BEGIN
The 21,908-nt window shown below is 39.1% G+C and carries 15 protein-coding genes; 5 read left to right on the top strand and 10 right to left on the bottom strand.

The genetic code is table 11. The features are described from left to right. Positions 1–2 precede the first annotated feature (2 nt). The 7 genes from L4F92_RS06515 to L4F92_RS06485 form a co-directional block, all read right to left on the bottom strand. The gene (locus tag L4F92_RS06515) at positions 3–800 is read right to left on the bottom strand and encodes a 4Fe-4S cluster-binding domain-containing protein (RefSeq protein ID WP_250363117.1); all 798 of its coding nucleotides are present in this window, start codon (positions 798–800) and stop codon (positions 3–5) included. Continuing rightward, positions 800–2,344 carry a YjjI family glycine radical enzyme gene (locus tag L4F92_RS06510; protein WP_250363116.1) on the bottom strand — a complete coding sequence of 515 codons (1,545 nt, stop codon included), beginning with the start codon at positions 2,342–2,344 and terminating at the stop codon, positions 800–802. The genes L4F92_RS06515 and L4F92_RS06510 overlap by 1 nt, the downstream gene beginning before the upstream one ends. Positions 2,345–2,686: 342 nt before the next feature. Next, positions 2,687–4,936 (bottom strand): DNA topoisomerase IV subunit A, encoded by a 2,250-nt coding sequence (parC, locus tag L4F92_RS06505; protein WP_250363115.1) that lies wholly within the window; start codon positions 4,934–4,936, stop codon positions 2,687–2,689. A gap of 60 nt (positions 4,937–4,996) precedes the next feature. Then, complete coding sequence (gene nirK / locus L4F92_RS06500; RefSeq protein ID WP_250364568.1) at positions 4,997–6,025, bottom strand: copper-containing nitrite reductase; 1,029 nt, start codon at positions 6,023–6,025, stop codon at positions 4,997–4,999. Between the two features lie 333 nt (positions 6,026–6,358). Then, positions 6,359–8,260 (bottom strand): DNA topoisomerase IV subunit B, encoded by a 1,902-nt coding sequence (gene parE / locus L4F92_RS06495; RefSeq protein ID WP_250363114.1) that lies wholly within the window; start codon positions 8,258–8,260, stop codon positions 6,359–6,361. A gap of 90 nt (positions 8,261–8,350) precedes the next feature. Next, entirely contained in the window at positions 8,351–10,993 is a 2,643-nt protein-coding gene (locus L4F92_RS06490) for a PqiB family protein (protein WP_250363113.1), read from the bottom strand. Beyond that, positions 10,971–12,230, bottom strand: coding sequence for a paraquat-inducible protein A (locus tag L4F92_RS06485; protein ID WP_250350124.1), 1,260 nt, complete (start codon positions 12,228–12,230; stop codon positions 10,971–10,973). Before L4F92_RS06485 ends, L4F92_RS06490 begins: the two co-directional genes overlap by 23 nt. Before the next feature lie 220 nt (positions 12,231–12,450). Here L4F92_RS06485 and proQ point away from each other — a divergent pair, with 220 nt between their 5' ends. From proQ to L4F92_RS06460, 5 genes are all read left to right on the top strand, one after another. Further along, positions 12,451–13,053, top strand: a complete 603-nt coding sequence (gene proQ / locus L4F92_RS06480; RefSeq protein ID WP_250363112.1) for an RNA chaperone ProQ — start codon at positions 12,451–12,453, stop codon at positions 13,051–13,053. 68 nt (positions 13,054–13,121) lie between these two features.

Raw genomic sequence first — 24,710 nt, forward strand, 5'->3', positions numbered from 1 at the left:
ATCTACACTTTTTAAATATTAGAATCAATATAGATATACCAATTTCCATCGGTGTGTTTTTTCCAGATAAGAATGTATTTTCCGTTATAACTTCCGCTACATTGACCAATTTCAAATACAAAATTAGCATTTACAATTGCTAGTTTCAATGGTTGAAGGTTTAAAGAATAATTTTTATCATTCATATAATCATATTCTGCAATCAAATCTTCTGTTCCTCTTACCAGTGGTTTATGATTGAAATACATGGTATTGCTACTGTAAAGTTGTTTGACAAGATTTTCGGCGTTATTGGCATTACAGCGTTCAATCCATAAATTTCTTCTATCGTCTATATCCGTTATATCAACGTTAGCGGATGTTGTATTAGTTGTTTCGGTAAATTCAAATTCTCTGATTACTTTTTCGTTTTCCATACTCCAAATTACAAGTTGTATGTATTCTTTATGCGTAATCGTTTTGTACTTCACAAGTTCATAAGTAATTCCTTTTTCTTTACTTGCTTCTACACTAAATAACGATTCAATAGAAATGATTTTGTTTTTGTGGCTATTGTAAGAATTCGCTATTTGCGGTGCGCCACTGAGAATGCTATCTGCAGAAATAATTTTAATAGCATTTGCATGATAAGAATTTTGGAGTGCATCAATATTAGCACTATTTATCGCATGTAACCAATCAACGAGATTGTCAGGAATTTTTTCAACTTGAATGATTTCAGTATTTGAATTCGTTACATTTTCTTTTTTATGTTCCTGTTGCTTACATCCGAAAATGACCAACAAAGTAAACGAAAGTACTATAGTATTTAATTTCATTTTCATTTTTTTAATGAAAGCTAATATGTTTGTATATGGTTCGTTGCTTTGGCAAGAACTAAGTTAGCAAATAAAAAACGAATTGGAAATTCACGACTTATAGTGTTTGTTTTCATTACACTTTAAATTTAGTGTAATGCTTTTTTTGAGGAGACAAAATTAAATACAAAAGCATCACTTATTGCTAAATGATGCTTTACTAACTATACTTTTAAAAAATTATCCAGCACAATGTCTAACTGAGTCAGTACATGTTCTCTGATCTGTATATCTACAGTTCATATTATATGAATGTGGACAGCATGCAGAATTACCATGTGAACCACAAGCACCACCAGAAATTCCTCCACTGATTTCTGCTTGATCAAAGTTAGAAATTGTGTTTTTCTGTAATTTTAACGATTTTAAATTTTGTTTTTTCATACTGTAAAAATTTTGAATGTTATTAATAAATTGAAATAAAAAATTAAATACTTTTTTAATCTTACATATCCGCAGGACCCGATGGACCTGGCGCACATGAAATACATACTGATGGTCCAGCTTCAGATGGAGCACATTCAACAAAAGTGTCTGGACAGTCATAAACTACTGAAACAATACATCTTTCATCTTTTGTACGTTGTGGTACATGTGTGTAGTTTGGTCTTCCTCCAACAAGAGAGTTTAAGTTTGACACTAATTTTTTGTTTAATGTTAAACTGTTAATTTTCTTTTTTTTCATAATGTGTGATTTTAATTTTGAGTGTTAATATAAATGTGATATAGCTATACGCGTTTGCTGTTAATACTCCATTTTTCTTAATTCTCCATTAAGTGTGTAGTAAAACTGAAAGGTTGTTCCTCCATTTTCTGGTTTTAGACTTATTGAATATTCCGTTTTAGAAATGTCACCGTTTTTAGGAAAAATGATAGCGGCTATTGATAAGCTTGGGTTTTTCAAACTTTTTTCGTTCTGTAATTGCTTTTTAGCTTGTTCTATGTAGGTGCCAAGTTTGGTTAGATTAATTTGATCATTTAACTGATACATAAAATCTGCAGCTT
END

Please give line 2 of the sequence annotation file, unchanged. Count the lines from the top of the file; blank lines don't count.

The genetic code is table 11. The features are described from left to right. Positions 1–2 precede the first annotated feature (2 nt). The 7 genes from L4F92_RS06515 to L4F92_RS06485 form a co-directional block, all read right to left on the bottom strand. The gene (locus tag L4F92_RS06515) at positions 3–800 is read right to left on the bottom strand and encodes a 4Fe-4S cluster-binding domain-containing protein (RefSeq protein ID WP_250363117.1); all 798 of its coding nucleotides are present in this window, start codon (positions 798–800) and stop codon (positions 3–5) included. Continuing rightward, positions 800–2,344 carry a YjjI family glycine radical enzyme gene (locus tag L4F92_RS06510; protein WP_250363116.1) on the bottom strand — a complete coding sequence of 515 codons (1,545 nt, stop codon included), beginning with the start codon at positions 2,342–2,344 and terminating at the stop codon, positions 800–802. The genes L4F92_RS06515 and L4F92_RS06510 overlap by 1 nt, the downstream gene beginning before the upstream one ends. Positions 2,345–2,686: 342 nt before the next feature. Next, positions 2,687–4,936 (bottom strand): DNA topoisomerase IV subunit A, encoded by a 2,250-nt coding sequence (parC, locus tag L4F92_RS06505; protein WP_250363115.1) that lies wholly within the window; start codon positions 4,934–4,936, stop codon positions 2,687–2,689. A gap of 60 nt (positions 4,937–4,996) precedes the next feature. Then, complete coding sequence (gene nirK / locus L4F92_RS06500; RefSeq protein ID WP_250364568.1) at positions 4,997–6,025, bottom strand: copper-containing nitrite reductase; 1,029 nt, start codon at positions 6,023–6,025, stop codon at positions 4,997–4,999. Between the two features lie 333 nt (positions 6,026–6,358). Then, positions 6,359–8,260 (bottom strand): DNA topoisomerase IV subunit B, encoded by a 1,902-nt coding sequence (gene parE / locus L4F92_RS06495; RefSeq protein ID WP_250363114.1) that lies wholly within the window; start codon positions 8,258–8,260, stop codon positions 6,359–6,361. A gap of 90 nt (positions 8,261–8,350) precedes the next feature. Next, entirely contained in the window at positions 8,351–10,993 is a 2,643-nt protein-coding gene (locus L4F92_RS06490) for a PqiB family protein (protein WP_250363113.1), read from the bottom strand. Beyond that, positions 10,971–12,230, bottom strand: coding sequence for a paraquat-inducible protein A (locus tag L4F92_RS06485; protein ID WP_250350124.1), 1,260 nt, complete (start codon positions 12,228–12,230; stop codon positions 10,971–10,973). Before L4F92_RS06485 ends, L4F92_RS06490 begins: the two co-directional genes overlap by 23 nt. Before the next feature lie 220 nt (positions 12,231–12,450). Here L4F92_RS06485 and proQ point away from each other — a divergent pair, with 220 nt between their 5' ends. From proQ to L4F92_RS06460, 5 genes are all read left to right on the top strand, one after another. Further along, positions 12,451–13,053, top strand: a complete 603-nt coding sequence (gene proQ / locus L4F92_RS06480; RefSeq protein ID WP_250363112.1) for an RNA chaperone ProQ — start codon at positions 12,451–12,453, stop codon at positions 13,051–13,053. 68 nt (positions 13,054–13,121) lie between these two features.